Sunday, April 19, 2009
Language disguises the thought; so that from the external form of the clothes one cannot infer the form of the thought they clothe, because the external form of the clothes is constructed with quite another object than to let the form of the body be recognized.
--Ludwig Wittgenstein, Tractatus Logicus Philosophicus
Saturday, April 18, 2009
We regard the photograph, the picture on our wall, as the object itself (the man, a landscape, and so on) depicted there.
This need not have been so. We could easily imagine people who did not have this relation to such pictures. Who, for example, would be repelled by photographs, because a face without cholera and even perhaps a face in reduced proportions struck them as inhuman.
My favorite line:
"The fact is, only one in a million ugly people will ever get on TV," said Professor Logsdon [Andy' all-purpose university expert]. "Most of them will wind up in academia."
Finally bought and have been watching this wonderfully done compilation of Garry Shandling's HBO sitcom (1992-1998). I was already familiar with the show but had only seen maybe a dozen episodes, so much of this seems new. I like the extras--Shandling interviewing Jon Stewart on the phone for example--and the interesting menus. On one, in addition to the usual "Episodes," "Setup," and "Special Features," we are offered this option:
I don't want to watch this DVD. I'd rather spend time with an actual human being.
The continuing storylines, unusual for a sitcom, in which David Duchovnay has a crush on Larry and Jon Stewart schemes (with the network's support) to replace Larry are great fun. The supporting cast--including Jeffrey Tambor (Arrested Development), Rip Torn, Penny Johnson (24), Janeane Garofalo, Jeremy Piven (Entourage), Mary Lynn Rajskub (24)--is truly outstanding (many destined for future TV successes).
Friday, April 17, 2009
We have Bay's solemn promise:
'I couldn't be more excited to completely fuck this up,' said Bay, who plans to begin production on destroying the live-action adaptation next month. 'ThunderCats has a great story, endearing characters, action, adventure, space-travel, and fantasy. It will be an honor to run it into the ground.'
'I'll use every directorial tool I have to suck the very life and charm out of this beloved cartoon,' added Bay, claiming that the film could turn out to be the most colossal piece of shit he's ever worked on. 'I won't rest until I get every last scene exactly wrong.'
Thursday, April 16, 2009
In "Dead is Dead," of course, Ben asked The Monster to judge him. These slides, which offer a not quite comprehensive list of each character's "Crimes/Sins/Major Flaws," as well as a reminder of his/her current situation, ask viewers to play Smokey and be judgmental. Feel free to make comments and offer suggestions/additions/corrections/omissions.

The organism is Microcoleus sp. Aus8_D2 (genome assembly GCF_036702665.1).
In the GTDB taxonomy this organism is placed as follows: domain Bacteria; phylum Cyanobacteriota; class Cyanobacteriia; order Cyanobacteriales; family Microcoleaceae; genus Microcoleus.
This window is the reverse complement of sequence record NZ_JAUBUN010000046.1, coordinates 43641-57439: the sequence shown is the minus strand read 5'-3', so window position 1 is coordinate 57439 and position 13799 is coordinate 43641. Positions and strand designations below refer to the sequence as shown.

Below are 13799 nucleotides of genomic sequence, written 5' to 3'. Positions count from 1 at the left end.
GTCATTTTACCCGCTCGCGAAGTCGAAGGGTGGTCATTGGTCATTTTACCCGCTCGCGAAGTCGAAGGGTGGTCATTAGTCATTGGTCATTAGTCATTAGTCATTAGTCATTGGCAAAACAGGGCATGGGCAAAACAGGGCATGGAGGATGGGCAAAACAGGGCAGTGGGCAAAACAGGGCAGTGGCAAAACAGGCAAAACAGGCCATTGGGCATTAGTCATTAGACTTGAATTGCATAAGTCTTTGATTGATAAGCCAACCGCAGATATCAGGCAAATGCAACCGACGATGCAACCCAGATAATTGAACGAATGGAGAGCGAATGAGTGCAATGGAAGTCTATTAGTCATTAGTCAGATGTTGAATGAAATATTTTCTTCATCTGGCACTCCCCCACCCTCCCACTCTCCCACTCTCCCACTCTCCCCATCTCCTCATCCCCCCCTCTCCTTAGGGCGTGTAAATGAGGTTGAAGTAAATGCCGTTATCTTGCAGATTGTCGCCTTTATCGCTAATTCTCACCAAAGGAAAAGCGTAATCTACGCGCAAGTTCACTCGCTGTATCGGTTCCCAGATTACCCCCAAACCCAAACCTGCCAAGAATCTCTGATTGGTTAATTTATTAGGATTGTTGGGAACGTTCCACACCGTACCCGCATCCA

Wednesday, April 15, 2009
Offering some of the narrative that would have been included in the passed-over-because-of-the-strike Miles backstory that was to have been included in S4 and "Hoth" succeeded brilliantly in making a seemingly marginal character central. We begin after Miles and his mother have left The Island, as the pair tries to find an apartment in which to start their new life, and Young Miles discovers, and communicates with, a dead body in an adjoining flat. Other moments from Miles' post-Island/pre-freighter life materialize: a visit to his dying mother (he has major questions about his father and about how in god's name he acquired this gift for talking to corpses); a job in which he is asked to answer Walt's brother-in-law in Breaking Bad's question about whether his deceased son loved him (Miles says he did, but later admits he lied and returns his pay); his recruitment by Naomi to work for Charles Widmore (after nailing his audition--an examination of a man, killed presumably by Sayid, involved in the staged Oceanic crash); his brief abduction by Ilana's right-hand man Bram, who tries to get him to work for them instead of the man who has offered $1.6 million for his unusual services. ("What lies in the shadow of the statue," Bram asks Miles, and promises that if he joins their side--which he insists will "win" [presumably in the war Widmore spoke of to Locke]--he will learn the answers to his questions.)
On The Island in 1978, against the backdrop of the possible discovery of Sawyer and Kate's role in taking Young Ben to the Hostiles, Miles is brought into the DHARMA "circle of trust" when he picks up and transports a body killed (at what we later learn to be the Swan Hatch construction site) by a filling pulled through his brain by electromagnetism--Horace mentions e.m. in a phone call. (Our corpse whisperer discovers the cause of death in a quick read.)
When he takes the body to the Orchid, now accompanied by the lunch-delivering Hurley, the episode kicks into high gear. Hurley's discovery that Dr. Pierre Chang is Miles' father leads to many dudeish questions. By the end of the episode, Sawyer has been exposed, and Miles is asked to go pick up an arriving (by sub) scientists from Ann Arbor, including a "Long time, no seeing" Daniel Faraday.